MOSCOW — Russian Prime Minister Vladimir Putin has outlined a grand vision for integrating ex-Soviet states in his first major policy initiative since he announced his intention to return to the Kremlin.
In an article on the front page of the daily “Izvestiya,” Putin called for the creation of a “Eurasian Union” that would include Russia, Belarus, and Kazakhstan.
Putin praised Russia’s existing Customs Union with the two countries, which plans to remove all barriers to trade, capital, and labor movement next year. He said such a union, founded in 2009, must “build on the experience of the European Union and other regional coalitions.”
But Putin stressed that it is time to set a “more ambitious goal” and “to achieve an even higher integration level in the Eurasian Union.”
Analysts suggest the proposal is partially an effort to boost the authorities’ popularity by tapping into society’s nostalgia for the Soviet Union.
“Putin is trying to play toward the imperialist sentiment of the electoral majority,” said Pavel Salin, an analyst at the Moscow-based Center for Political Assessments. “There is nostalgia for the imperial past. It may not be in the format of the Soviet Union as it is without Central Asia, the Baltics, and the South Caucasus, but still it harks back to the imperial past. Putin is playing on these strings.”
‘Not Recreating Soviet Union’
Putin, who famously called the collapse of the USSR the “greatest geopolitical catastrophe of the 20th century,” wrote that “the idea is not to recreate the Soviet Union in some form.”
It would be “naive,” Putin wrote, “to attempt to restore or copy something from the past. However, a stronger integration on a new political and economic basis and a new system of values is an imperative of our era.”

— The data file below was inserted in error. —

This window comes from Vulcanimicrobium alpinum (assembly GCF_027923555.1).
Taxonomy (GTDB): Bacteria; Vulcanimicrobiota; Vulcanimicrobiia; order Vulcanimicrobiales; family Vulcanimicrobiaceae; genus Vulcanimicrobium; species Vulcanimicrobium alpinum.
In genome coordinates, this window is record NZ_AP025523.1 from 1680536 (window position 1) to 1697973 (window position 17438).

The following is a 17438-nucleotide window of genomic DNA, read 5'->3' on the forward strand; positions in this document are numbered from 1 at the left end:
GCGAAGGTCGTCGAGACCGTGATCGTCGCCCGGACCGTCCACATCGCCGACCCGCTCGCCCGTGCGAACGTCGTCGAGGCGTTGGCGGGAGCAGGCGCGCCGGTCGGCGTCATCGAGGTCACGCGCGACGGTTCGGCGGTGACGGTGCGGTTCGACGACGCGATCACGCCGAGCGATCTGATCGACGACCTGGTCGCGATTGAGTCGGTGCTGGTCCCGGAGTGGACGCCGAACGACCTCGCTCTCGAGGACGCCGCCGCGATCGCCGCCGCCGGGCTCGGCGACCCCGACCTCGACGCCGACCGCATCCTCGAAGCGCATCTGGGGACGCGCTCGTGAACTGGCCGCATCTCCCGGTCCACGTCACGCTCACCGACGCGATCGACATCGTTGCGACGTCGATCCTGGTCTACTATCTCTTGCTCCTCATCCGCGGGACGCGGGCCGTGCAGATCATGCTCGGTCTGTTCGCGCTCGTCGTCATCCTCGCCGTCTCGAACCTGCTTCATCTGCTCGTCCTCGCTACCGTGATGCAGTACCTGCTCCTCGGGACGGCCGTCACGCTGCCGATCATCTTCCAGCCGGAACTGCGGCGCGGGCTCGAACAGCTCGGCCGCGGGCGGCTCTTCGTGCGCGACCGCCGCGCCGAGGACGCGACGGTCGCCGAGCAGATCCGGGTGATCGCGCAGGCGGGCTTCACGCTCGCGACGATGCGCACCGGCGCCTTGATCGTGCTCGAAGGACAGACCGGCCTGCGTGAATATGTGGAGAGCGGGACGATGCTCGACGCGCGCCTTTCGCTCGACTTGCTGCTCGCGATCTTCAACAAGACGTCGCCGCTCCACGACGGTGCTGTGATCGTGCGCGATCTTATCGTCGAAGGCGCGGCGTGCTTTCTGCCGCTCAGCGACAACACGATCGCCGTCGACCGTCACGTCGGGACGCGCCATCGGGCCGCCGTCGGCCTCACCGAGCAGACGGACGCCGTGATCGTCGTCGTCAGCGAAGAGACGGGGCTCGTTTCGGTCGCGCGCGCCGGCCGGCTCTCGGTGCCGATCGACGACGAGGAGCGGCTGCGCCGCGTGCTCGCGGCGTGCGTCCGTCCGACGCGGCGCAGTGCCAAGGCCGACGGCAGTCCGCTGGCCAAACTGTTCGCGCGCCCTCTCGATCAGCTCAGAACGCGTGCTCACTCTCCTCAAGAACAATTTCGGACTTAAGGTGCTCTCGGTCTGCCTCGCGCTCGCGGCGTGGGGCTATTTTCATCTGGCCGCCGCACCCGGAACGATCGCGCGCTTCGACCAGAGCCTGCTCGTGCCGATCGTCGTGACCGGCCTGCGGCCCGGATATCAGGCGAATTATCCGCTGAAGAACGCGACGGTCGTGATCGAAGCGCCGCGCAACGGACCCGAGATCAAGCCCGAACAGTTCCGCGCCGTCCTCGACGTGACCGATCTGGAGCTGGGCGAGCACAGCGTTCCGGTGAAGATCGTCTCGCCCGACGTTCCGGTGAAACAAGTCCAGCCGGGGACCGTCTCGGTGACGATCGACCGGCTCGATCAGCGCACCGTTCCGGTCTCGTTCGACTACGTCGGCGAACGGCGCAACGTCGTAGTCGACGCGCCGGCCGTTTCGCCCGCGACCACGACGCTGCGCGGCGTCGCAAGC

Nikolai Petrov, an analyst at the Moscow Carnegie Center, said the article sought to draw attention to Putin’s foreign policy victories as the authorities’ electoral campaign gathers momentum, with the State Duma elections on December 4.
“I don’t think there is anything new in this view of Russian foreign policy,” Petrov said, adding that the article looks like “a rather symbolic gesture to show how effective Putin has been in regard to foreign policy with Russia’s neighbors.”
“Also, the article is not a program,” he said, “rather it showcases his achievements.”
Putin hailed the “Unified Economic Space” of Belarus, Kazakhstan, and Russia that will be launched in January 2012 and called it a “historic landmark” for all the ex-Soviet countries that Moscow sees as its “sphere of influence.”
He also called for more former Soviet states to join, dismissing Ukraine’s protestations that such a move would conflict with Kyiv’s aspirations eventually to join the European Union.
The Unified Economic Space, modeled on the European Union, will unite 165 million consumers and act as a geo-economic counterweight to the EU, “have a positive impact globally,” and act as economic hub linking Europe and Asia, Putin wrote.
Salin said Putin, who will seek to return to the Kremlin for a third term as president in an election slated for March, is seeking to reverse the ruling elite’s sagging popularity.
“[Putin] is in a very difficult situation because the popularity ratings [of the authorities] are on a downward turn, and the same goes for his own personal rating,” Salin said. “He needed to find a card to play that would engage the electorate.”
Putin’s rating is still high, running about 70 percent, although it is down from the stratospheric 85 percent approval he enjoyed in 2008. United Russia’s ratings fell to record lows of below 40 percent in June this year.
Petrov said the substance of Russian foreign policy is unlikely to change as Putin returns to the Kremlin, although he said he expects its tone to change as Medvedev, who was seen as more pro-Western, fades from the scene.
“No more will it be possible for them to play this tandem thing and pander to different audiences,” Petrov said.